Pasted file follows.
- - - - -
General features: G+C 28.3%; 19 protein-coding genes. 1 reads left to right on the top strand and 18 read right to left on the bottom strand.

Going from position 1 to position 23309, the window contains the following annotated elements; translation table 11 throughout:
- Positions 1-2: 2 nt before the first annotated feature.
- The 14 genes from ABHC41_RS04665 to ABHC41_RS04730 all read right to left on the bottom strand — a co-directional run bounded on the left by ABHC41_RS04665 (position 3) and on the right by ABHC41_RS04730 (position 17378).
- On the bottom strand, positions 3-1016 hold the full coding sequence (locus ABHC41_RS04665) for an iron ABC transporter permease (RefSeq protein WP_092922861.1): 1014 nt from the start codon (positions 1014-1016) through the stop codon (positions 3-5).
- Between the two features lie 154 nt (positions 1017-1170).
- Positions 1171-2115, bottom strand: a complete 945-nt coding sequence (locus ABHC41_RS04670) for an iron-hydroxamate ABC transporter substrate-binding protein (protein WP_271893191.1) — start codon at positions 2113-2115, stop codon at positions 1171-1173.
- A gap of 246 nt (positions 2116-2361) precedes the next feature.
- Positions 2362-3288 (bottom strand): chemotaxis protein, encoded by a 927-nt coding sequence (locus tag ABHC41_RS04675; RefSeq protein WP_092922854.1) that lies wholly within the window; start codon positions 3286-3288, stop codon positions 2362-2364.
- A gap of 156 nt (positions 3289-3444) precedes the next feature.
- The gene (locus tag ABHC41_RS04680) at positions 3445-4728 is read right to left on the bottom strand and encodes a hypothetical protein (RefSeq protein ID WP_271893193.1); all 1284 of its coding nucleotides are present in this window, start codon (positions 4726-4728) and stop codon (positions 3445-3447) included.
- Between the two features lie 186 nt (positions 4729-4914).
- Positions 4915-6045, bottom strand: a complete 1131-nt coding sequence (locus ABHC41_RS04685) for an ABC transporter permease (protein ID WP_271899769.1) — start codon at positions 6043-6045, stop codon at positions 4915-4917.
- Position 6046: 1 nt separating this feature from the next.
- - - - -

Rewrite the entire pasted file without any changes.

General features: G+C 28.3%; 19 protein-coding genes. 1 reads left to right on the top strand and 18 read right to left on the bottom strand.

Going from position 1 to position 23309, the window contains the following annotated elements; translation table 11 throughout:
- Positions 1-2: 2 nt before the first annotated feature.
- The 14 genes from ABHC41_RS04665 to ABHC41_RS04730 all read right to left on the bottom strand — a co-directional run bounded on the left by ABHC41_RS04665 (position 3) and on the right by ABHC41_RS04730 (position 17378).
- On the bottom strand, positions 3-1016 hold the full coding sequence (locus ABHC41_RS04665) for an iron ABC transporter permease (RefSeq protein WP_092922861.1): 1014 nt from the start codon (positions 1014-1016) through the stop codon (positions 3-5).
- Between the two features lie 154 nt (positions 1017-1170).
- Positions 1171-2115, bottom strand: a complete 945-nt coding sequence (locus ABHC41_RS04670) for an iron-hydroxamate ABC transporter substrate-binding protein (protein WP_271893191.1) — start codon at positions 2113-2115, stop codon at positions 1171-1173.
- A gap of 246 nt (positions 2116-2361) precedes the next feature.
- Positions 2362-3288 (bottom strand): chemotaxis protein, encoded by a 927-nt coding sequence (locus tag ABHC41_RS04675; RefSeq protein WP_092922854.1) that lies wholly within the window; start codon positions 3286-3288, stop codon positions 2362-2364.
- A gap of 156 nt (positions 3289-3444) precedes the next feature.
- The gene (locus tag ABHC41_RS04680) at positions 3445-4728 is read right to left on the bottom strand and encodes a hypothetical protein (RefSeq protein ID WP_271893193.1); all 1284 of its coding nucleotides are present in this window, start codon (positions 4726-4728) and stop codon (positions 3445-3447) included.
- Between the two features lie 186 nt (positions 4729-4914).
- Positions 4915-6045, bottom strand: a complete 1131-nt coding sequence (locus ABHC41_RS04685) for an ABC transporter permease (protein ID WP_271899769.1) — start codon at positions 6043-6045, stop codon at positions 4915-4917.
- Position 6046: 1 nt separating this feature from the next.